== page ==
major gift

Philanthropist gifts historic $50 million to Houston-area university

Mackenzie Scott has gifted tens of millions to Houston-area organizations and institutions, and her latest gift is to Prairie View A&M University. Photo courtesy of Prairie View A&M

Historically Black universities have traditionally been overshadowed and underfunded compared to their non-Black collegiate counterparts. But now, a major public figure's game-changing gift has helped level the playing field for a beloved Houston-area school.

Noted author and philanthropist MacKenzie Scott (many know her as the former wife of Amazon CEO and billionaire Jeff Bezos) has donated a massive $50 million to Prairie View A&M University, the institution announced on December 15. The gift is the largest one-time endowment in the school's 144-year history.

Under terms of the donation, the funds can be used at the discretion of the president to support the needs of the university, per a press release. Administrators have chosen to designate $10 million of the total to create the Panther Success Grant Program, an effort to assist juniors and seniors with unpaid balances created by the financial challenges posed by COVID, the school announced.

"This is a historic gift for Prairie View, coming at a time when the university had already decided and begun to invest heavily in key areas to strengthen its academic programs and improve student success," said Ruth J. Simmons, president of Prairie View, in a statement. "The timing of this gift could therefore not be better."

Simmons adds in a statement that she had been in contact with Scott "about a matter not involving Prairie View," and thus was "stunned and, for a time speechless" when Scott's assistant phoned and revealed the donation.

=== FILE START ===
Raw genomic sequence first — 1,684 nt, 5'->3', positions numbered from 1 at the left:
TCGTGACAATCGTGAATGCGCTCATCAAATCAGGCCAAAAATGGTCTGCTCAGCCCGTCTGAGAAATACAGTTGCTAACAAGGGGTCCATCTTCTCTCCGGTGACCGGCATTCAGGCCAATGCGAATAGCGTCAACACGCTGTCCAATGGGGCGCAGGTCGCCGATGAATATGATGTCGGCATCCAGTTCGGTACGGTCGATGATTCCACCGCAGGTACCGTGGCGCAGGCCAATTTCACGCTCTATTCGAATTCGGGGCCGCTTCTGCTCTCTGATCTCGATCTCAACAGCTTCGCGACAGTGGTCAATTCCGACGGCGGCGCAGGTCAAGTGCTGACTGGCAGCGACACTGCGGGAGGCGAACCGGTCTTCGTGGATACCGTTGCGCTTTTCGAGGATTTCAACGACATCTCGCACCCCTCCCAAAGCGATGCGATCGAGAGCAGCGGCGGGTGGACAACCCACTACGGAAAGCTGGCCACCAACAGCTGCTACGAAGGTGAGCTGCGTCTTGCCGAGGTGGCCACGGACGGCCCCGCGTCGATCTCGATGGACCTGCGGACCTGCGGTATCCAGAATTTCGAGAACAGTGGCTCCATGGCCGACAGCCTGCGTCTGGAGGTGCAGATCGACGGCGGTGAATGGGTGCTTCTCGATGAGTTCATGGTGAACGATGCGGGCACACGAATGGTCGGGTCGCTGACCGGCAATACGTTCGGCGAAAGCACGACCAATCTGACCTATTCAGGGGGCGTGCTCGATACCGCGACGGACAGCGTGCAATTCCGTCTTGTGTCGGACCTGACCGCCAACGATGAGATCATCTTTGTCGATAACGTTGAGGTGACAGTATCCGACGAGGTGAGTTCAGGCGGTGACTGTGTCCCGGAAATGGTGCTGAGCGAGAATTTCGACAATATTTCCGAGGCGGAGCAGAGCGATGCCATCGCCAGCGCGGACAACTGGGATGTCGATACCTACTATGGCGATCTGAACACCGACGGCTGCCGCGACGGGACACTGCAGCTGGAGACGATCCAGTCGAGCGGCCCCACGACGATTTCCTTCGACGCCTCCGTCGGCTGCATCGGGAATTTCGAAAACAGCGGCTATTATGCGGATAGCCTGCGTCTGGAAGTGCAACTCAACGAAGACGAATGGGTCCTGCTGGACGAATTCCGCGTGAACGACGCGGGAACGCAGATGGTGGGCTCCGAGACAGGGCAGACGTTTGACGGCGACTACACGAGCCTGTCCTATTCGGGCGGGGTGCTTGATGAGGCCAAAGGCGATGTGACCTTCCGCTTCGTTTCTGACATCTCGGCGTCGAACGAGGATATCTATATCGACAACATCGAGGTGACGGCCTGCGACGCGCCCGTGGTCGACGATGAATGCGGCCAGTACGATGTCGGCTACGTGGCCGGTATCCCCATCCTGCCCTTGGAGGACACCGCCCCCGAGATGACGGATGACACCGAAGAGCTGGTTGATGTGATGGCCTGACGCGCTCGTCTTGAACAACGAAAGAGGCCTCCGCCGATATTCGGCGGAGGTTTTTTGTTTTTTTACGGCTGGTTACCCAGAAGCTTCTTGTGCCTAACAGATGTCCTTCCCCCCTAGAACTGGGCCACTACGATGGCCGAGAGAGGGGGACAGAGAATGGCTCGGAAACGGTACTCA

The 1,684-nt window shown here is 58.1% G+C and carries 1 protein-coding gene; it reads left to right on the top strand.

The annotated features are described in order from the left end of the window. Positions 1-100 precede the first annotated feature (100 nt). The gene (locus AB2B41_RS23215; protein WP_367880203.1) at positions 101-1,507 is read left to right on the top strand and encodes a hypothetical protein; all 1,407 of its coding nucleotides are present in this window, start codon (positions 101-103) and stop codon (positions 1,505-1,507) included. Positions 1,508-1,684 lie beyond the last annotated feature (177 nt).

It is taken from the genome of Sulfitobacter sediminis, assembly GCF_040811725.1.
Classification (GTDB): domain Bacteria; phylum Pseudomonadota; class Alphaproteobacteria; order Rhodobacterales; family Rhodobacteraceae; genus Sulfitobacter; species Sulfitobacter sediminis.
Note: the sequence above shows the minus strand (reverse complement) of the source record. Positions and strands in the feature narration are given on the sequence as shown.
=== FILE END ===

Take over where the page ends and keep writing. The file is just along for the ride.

Another whopping gift from Scott includes $18 million to the Greater Houston YMCA.

In a post on Medium, Scott notes that she and her advisers have disbursed over $4 billion in gifts to 384 organizations across all 50 states, Puerto Rico, and Washington D.C. over the last four months. This is in effort to "accelerate my 2020 giving through immediate support to people suffering the economic effects of the crisis," Scott writes.

Scott's generosity includes myriad Texas organizations and groups, including:

  • Easterseals of Greater Houston
  • Easterseals Rehabilitation Center, San Antonio
  • East Texas Food Bank
  • El Pasoans Fighting Hunger
  • Feeding the Gulf Coast
  • South Texas Food Bank
  • Southeast Texas Food Bank
  • Goodwill Houston
  • Goodwill Industries of Dallas
  • Goodwill Industries of East Texas
  • Goodwill Industries of Fort Worth
  • Goodwill Industries of San Antonio
  • Heart of Texas Goodwill Industries
  • Meals on Wheels Central Texas
  • Meals on Wheels Montgomery County
  • Meals on Wheels North Central Texas
  • Texas A&M International University
  • United Way of El Paso County
  • United Way of San Antonio and Bexar County
  • YMCA of Greater Houston
  • YMCA of Metropolitan Dallas
  • YWCA El Paso del Norte Region
  • YWCA Greater Austin